Are South Africans xenophobic?
Migration policies need to support integration
In January this year, violence erupted again in Rustenburg, North West, and news reports carried descriptions of homes burned and shops looted. The riots were allegedly sparked by rumours in the community that the police were involved with foreign-born drug dealers. South Africans need to ask questions about the state of social cohesion within our country, write Drs Steven Gordon, Gilbert Fokou, Yul Derek Davids and Prof Narnia Bohler-Muller.
The recent violence in Rustenburg brought back memories of the earlier 2017 anti-immigrant riots in Pretoria and the burning question of whether this collective mayhem was motivated by hatred of international migrants.
Rumours (such as the involvement of police with foreign-born drug dealers) are common in South Africa’s townships where drug trafficking is often attributed to the presence of foreigners.
This is clearly shown in public opinion data from the South African Social Attitude Survey (SASAS).
A nationally representative research project, SASAS surveys the South African population (16 years and older) living in private households in all nine provinces.
Figure 1, (below) presents data on whether the general public agreed or disagreed that immigrants in South Africa increased crime rates for the period 2008-2016.
The results show that 62% of the adult population agreed with the statement that immigrants increased crime in 2008. This belief strengthened over the period.
In 2016, 66% of the general public agreed with the statement. The SASAS data portrayed here shows the widespread nature of anti-immigrant stereotypes in the country.
Former Police Minister Fikile Mbalula condemned the violence, requested communities to work with police and not to take the law into their own hands.
He emphasised that “people must know we are a democratic state, with competent institutions to resolve these matters”, media reported.
During such moments of violence, our natural predisposition is to advocate for the return of law and order.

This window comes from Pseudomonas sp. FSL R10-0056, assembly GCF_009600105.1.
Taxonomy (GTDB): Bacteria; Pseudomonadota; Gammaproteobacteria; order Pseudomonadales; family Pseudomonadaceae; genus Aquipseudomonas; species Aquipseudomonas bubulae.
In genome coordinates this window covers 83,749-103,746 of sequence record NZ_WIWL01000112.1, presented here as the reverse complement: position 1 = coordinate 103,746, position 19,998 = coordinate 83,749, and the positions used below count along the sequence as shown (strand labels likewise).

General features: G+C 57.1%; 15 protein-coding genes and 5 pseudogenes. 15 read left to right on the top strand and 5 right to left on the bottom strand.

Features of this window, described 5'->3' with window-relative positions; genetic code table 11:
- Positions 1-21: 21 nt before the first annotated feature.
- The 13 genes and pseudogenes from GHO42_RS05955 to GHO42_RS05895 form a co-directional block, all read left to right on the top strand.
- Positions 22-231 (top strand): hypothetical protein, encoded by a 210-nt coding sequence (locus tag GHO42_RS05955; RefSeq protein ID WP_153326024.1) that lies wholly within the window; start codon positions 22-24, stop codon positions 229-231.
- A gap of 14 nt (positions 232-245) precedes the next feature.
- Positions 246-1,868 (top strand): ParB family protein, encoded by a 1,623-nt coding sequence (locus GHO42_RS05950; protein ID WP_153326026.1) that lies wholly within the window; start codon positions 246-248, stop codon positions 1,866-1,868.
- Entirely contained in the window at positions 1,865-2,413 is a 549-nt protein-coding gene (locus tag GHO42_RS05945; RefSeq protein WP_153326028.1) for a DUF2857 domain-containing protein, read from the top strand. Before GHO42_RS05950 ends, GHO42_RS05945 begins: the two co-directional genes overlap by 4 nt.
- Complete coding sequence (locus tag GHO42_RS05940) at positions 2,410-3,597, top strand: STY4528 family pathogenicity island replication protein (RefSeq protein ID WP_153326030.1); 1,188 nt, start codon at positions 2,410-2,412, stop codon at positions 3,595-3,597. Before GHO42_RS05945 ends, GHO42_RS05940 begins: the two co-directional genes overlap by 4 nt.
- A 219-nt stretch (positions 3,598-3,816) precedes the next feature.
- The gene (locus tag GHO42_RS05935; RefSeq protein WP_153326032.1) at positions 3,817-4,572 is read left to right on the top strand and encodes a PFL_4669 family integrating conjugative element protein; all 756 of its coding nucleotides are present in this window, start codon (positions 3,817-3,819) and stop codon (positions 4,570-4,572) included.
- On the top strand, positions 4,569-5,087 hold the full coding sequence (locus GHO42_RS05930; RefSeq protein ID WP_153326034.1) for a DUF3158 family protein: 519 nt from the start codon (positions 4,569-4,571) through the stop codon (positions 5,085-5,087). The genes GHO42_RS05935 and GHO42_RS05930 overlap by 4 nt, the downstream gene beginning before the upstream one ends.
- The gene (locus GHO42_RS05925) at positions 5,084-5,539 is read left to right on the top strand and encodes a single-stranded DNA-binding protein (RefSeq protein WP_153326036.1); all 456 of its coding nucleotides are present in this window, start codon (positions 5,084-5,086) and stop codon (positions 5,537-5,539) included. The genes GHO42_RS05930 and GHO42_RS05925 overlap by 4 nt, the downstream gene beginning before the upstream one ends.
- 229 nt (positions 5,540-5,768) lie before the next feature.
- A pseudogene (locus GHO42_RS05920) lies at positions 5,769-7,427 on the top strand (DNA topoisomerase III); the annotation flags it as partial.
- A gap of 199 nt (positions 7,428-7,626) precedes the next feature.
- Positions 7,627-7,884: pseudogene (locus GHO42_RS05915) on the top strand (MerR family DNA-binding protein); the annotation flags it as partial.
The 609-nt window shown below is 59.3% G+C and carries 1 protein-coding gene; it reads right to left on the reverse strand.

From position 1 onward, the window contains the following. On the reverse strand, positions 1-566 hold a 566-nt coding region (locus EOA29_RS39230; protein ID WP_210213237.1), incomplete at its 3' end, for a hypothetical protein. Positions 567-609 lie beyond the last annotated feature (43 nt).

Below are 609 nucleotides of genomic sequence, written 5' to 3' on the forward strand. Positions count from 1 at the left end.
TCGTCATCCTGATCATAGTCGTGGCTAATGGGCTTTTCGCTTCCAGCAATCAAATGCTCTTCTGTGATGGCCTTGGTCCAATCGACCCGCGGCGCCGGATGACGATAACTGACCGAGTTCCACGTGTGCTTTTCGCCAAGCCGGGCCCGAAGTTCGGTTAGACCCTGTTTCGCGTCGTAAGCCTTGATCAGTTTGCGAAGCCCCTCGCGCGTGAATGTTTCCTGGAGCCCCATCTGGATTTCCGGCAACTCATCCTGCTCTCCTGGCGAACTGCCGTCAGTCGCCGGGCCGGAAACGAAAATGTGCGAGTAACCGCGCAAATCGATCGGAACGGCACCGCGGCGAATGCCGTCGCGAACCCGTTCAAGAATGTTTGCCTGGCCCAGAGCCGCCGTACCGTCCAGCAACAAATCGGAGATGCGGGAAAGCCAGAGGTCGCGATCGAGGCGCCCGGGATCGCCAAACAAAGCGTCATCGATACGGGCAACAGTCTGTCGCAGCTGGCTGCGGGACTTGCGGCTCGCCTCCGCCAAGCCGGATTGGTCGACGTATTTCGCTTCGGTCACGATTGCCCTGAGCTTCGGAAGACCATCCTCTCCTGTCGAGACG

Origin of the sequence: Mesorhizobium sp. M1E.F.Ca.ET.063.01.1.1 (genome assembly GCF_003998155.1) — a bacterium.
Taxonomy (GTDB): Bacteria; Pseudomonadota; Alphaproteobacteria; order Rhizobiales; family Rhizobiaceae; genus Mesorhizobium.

We ask the authorities to - in a rough and ready manner - punish and curtail the activities of those responsible for the violence.
Obviously, lawlessness cannot be tolerated and the police should protect the lives and property of the country’s foreign-born population.
However, a socially cohesive society is not maintained solely through the strong-arm of law and order.
Vulnerable to discrimination
There are approximately three million international migrants living in South Africa and the government’s National Development Plan has mapped a future in which the size of the migrant population will only grow.
The South African Constitution, and the country’s national social cohesion strategy, has committed our government to protect these migrants from discrimination and help integrate them into our society. But South Africa has not adopted a clear and coherent integration policy for the integration of foreign nationals.
As a result, many migrants are isolated from their host communities which makes them vulnerable to discrimination. The July 2017 White Paper on International Migration for South Africa acknowledged this failure. The authors of the White Paper attributed this to the country’s lack of a common vision on the value of international migration.
Many nations face the challenge of how to integrate international migrants into a host society. For instance, a number of politicians in North America and Western Europe oppose the prospect of integrating international migrants.